I joined the Socialist Workers Party at their Marxism summer school in July 2005. It was around the time of Make Poverty History and the G8 protests and I had come to realise that the solution was getting rid of capitalism - and that’s what the SWP said they were for. Having become very politicised and impatient to do more than individual activism, I was convinced of the need to join the party, to become part of a bigger whole.
But in the SWP there was never any hint that the members contributed to what the group did or said. It was just decreed from the central office in London that we in the York branch should turn over all our efforts to building Respect. We did not have any branch meetings, discussions or paper sales, only monthly public meetings. Although the branch claimed to have a dozen members, most people had been burnt out by the Stop the War movement, and in any case being a member was very passive. Just being a paper member of the Great Revolutionary Party was doing your bit.
Furthermore, there was no connection between our everyday activity and the idea of working-class revolution. Their explanations didn’t ring true with what I understood about Marxism. One comrade said that since we’re not in a revolutionary period, we don’t need to talk about it how to build for one, which is how they rationalised the not-very-left-wing, not-very-working-class Respect. They claimed that this fitted with Trotsky’s conception of the united front, but having recently read his stuff on Germany that didn’t really ring true for me.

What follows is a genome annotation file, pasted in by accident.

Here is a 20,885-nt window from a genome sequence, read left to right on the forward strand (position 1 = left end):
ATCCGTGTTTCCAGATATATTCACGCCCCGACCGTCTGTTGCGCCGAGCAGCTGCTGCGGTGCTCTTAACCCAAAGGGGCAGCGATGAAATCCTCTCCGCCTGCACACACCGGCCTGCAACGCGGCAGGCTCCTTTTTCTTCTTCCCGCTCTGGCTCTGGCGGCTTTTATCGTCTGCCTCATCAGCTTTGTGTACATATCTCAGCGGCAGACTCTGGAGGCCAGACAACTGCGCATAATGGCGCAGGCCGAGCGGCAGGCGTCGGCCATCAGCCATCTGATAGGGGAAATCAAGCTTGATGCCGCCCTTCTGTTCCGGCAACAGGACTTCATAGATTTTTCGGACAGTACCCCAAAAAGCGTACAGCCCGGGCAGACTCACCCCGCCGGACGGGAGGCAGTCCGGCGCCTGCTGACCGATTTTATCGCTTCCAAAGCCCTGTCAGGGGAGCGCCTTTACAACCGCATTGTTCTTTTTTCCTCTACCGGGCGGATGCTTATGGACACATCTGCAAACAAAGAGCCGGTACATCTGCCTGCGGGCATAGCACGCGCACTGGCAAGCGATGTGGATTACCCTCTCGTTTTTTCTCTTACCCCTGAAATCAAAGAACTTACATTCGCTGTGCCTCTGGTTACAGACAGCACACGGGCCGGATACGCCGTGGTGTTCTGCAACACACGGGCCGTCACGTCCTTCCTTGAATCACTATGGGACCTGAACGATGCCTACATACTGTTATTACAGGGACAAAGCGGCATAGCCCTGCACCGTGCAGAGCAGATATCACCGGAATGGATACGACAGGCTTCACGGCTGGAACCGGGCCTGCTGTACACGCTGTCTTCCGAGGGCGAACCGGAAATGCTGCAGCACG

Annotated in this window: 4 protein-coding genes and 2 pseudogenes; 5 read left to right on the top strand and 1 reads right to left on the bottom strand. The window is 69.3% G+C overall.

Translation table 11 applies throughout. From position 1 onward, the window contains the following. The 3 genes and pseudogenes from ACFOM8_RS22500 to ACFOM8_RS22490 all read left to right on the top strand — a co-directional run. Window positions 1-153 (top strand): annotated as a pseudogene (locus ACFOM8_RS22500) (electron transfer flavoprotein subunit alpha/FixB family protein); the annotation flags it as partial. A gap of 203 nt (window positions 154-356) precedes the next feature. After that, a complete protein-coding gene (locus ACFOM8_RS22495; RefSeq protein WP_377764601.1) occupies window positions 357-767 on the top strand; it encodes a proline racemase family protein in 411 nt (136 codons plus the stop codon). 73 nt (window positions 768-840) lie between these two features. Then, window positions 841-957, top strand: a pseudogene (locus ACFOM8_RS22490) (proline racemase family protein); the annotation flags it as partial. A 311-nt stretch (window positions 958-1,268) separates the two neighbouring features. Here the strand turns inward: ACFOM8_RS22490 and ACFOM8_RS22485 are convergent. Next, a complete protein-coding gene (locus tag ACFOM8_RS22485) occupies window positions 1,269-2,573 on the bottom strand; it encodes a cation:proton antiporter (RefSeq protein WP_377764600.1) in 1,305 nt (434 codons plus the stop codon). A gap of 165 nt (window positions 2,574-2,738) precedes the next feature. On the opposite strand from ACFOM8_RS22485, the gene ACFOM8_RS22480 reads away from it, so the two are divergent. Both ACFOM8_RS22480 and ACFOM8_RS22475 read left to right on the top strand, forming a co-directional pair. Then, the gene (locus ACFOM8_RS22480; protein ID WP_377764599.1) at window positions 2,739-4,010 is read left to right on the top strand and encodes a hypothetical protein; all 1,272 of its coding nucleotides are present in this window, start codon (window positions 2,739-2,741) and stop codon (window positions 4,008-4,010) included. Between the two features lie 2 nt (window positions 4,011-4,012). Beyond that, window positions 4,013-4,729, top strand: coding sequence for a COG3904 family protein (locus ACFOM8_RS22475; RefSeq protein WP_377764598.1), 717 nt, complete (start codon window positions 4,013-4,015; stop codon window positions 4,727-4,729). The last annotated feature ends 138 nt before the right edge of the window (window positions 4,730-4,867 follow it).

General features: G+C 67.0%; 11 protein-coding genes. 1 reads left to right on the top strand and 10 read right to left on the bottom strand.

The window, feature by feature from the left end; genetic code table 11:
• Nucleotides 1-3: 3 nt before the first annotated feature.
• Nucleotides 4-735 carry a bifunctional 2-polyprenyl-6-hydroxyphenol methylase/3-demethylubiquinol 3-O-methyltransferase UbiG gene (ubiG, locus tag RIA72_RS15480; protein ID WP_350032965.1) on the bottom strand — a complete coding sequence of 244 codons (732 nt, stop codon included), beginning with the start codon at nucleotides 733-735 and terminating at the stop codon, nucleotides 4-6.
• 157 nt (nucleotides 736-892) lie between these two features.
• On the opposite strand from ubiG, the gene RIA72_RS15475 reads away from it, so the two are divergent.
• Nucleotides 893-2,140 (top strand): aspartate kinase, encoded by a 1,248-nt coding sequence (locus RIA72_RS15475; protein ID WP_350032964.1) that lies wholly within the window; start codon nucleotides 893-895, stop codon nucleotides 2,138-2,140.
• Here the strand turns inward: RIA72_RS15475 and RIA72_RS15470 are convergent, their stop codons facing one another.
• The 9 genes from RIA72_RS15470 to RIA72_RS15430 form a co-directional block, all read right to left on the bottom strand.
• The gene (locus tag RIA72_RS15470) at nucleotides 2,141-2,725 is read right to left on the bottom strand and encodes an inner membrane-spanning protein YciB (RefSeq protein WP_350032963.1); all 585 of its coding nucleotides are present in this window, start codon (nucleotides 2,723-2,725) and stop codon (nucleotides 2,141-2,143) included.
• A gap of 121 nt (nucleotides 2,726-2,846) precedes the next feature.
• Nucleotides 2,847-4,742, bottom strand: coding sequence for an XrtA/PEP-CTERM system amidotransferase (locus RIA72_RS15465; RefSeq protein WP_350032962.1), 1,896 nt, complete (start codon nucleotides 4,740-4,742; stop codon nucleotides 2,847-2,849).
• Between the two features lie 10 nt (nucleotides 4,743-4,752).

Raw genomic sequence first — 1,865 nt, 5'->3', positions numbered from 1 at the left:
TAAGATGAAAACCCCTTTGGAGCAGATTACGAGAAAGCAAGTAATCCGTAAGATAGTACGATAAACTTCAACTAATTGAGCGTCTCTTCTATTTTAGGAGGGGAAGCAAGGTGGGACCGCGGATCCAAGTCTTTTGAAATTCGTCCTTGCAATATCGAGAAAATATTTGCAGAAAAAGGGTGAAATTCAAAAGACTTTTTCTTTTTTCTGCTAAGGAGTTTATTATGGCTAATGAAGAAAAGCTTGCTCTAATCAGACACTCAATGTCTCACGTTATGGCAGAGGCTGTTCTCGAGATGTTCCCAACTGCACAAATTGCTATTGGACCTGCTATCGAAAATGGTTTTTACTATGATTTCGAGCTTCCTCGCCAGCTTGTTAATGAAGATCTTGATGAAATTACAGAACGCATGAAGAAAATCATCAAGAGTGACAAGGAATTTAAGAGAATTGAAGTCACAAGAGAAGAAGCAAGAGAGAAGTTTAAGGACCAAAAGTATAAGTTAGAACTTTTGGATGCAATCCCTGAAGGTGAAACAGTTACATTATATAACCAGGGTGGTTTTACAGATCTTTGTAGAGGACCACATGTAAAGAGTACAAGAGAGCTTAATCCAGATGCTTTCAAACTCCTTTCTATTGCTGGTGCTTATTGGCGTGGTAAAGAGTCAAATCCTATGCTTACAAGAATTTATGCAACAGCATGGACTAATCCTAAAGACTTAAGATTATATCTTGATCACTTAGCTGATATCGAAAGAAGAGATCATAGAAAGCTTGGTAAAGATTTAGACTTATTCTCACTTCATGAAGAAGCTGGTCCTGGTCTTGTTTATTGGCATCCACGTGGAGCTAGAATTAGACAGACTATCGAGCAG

However, I met an AWL comrade and got involved in No Sweat... At first the “anti-imperialism” of the SWP, seeing something progressive about terrorism and excusing 7/7, had made me wary of the AWL. But the AWLers I met were serious trade unionists, serious about working class politics, even at a time when everyone tells you that Marxism is dead. In contrast the SWP claimed that the AWL were too “orthodox” in following Marx, whereas in fact “everything had changed” since 9/11 and everything had to be re-evaluated, an idea which I never accepted.
Here was an organisation where being a member wasn’t a passive thing, a group which stood for consistent working class politics. After four months in and around the SWP, I decided to join Workers’ Liberty.